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Confessions of a Gay, Right-Wing Mormon

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But some legislators think May has taken that maxim too far--that in his zeal to get along, he's selling out his own beliefs.

Glendale Representative Kathi Foster calls May the "little puppet." As a pro-life Democrat, Foster knows what it's like to be at odds with her own party caucus. But she's disappointed when May casts the deciding vote to pass one of Karen Johnson's pet bills.

And she tells him so. Foster recalls that on one occasion, May replied, "'I'm supporting my caucus.'"

"I simply replied back, 'Well, it would be nice if that door swung both ways.'"

She adds, "People were just kind of aghast that he was folding on issues that pertained to people who had been so hurtful to him. But then again, maybe that shows he's a better person--I don't know."

Steve May understands a world without absolutes. He has long been torn by seemingly opposing forces. He grew up as a closeted gay in a strict family of Mormons, whose tenets strictly forbid homosexuality. He attended a conservative private college, then entered the military at the dawn of the "don't ask, don't tell" era.

The contradictions persist. May does not attend church, but has not been excommunicated, and still considers himself a Mormon by heritage. He works side-by-side with his father at the family business, an herbal tea company, even though his parents think his homosexuality is a sin. And at home, May lives with a man, but when mom and dad come over, he hides the coffee--caffeine is a Mormon taboo.

"We have one bedroom and you're worried about a coffee maker?" his partner, Paul Quinn, teases.

At the Legislature, May goes out drinking with the moderates, but often votes with the "wacks," the latest nickname for the body's far-right conservatives.

Yet May has started speaking out on gay issues. He was the only gay Arizona politician to ride in the April 17 gay pride parade in Phoenix. On the House floor, he works stealthily but effectively, using the rules of parliamentary procedure--which he's studied since high school--to tweak bills and assure homosexuals fair treatment under the law.

When Karen Johnson tried to slip a provision into this year's budget that would have deprived cohabiting (heterosexual or homosexual) unmarried foster parents of their $350 monthly stipend from the state, May called in the television cameras. The provision was stripped.

His older, wiser colleagues tell him to keep his freshman mouth shut, May says.

"What?" he asks. "And let the state go to hell?"

Among the 57 bills Steve May has sponsored this session, not one could be considered "gay" legislation. May is more concerned with HMO reform and incremental tax financing.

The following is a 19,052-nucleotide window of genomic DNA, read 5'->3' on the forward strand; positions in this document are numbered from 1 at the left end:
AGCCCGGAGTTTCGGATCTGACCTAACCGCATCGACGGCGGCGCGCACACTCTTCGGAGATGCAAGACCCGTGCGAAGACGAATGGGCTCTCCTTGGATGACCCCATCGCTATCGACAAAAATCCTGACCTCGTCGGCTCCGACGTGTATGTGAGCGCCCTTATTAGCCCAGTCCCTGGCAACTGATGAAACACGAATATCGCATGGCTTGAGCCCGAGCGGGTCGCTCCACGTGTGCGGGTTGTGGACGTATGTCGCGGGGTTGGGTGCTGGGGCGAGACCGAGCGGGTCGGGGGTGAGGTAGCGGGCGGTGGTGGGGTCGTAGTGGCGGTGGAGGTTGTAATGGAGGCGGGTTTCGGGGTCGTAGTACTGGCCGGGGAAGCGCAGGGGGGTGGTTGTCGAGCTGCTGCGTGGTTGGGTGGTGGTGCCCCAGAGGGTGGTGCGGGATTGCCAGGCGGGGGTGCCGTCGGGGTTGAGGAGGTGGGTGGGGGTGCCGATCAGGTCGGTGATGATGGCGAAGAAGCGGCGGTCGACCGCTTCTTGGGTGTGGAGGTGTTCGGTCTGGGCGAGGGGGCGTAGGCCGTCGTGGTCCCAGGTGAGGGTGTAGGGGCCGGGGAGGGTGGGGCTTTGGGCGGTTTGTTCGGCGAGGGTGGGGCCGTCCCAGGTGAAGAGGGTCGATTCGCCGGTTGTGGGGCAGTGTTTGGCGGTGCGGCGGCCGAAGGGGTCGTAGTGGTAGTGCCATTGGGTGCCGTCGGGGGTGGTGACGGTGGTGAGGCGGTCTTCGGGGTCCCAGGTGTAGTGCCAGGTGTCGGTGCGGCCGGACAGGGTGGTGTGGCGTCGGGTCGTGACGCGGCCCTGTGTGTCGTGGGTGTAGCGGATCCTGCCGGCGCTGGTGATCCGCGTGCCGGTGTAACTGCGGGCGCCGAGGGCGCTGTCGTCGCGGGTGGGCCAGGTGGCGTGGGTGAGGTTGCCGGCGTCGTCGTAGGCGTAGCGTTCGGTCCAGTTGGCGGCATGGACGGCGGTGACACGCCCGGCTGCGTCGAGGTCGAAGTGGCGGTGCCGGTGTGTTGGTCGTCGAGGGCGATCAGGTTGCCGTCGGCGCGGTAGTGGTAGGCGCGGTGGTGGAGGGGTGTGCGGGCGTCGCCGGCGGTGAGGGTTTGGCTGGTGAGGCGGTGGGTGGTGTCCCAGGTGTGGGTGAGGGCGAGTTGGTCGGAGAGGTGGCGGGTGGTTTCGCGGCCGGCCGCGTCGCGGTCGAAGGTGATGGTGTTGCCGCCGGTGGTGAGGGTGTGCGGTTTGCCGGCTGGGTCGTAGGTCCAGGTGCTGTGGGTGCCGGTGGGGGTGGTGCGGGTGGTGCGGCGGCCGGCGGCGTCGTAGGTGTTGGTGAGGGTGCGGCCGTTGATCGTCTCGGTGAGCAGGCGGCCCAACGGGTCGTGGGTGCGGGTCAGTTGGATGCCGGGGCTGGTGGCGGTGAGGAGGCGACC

But when he saw Karen Johnson's domestic-partners measure, House Bill 2524, he felt he had to do something. The bill was designed to stop Pima County and the City of Tucson, which currently offer domestic-partner benefits, from doing so. Arizona law does not require public entities to offer such benefits, but does not prohibit them from doing so.

"I have never once pushed for domestic-partner benefits," May says. "All I did was stand up in opposition to a bill that would have taken away those benefits from people who already have them."

May thought he had quietly killed HB2524. He'd cut a deal with Speaker Jeff Groscost under which the bill was assigned to the House Banking and Insurance Committee, which May vice-chairs. The panel rejected the bill.

But the next day, the bill reemerged in the House Government Reform Committee. When May learned of its resurrection and reassignment, he knew he'd been bamboozled. He went to Jimmy Jayne, the speaker's chief of staff.

"I said, 'The Speaker made a commitment that he would assign the bill to my committee and I would be able to kill it quietly,'" May recalls.

"He said, 'Well, he did that, didn't he?'"
"I said, 'Jimmy, all right, you got me on this one.'"
So May went to the Government Reform Committee hearing on HB2524. He knew the measure would pass in committee, but he had new plans to keep the bill from ever reaching the House floor. He hadn't intended to say a word. Then Johnson opened her mouth.

"In the homosexual relationship, research affirms that the average length of a relationship involving homosexual partners is 2.7 years," Johnson told the committee. "The life expectancy for a homosexual male with AIDS is 39 years of age and without AIDS it's 42.

". . . HIV and AIDS is only one of the many infections to which homosexuals are significantly prone," she continued. "Since their kind of sex involves contact with human feces, such behavior carries with it a high risk of contracting such diseases as Hepatitis A, carposis sarcoma, anal carcinoma and other rectal infections involving gonorrhea, herpes simplex, syphilis, as well as a group of rare intestinal diseases that have been grouped together under the title gay bowel syndrome.

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Amy Silverman is a two-time winner of the Arizona Press Club’s Journalist of the Year award. Her work has appeared on the radio show This American Life and in the New York Times, the Washington Post, Lenny Letter, and Brain, Child. She’s the co-curator of the live reading series Bar Flies, and a commentator for KJZZ, the NPR affiliate in Phoenix. Silverman is the author of the book My Heart Can’t Even Believe It: A Story of Science, Love, and Down Syndrome (Woodbine House 2016). Follow her on Instagram (@amysilverman), Twitter (@amysilvermanaz), and at amy-silverman.com.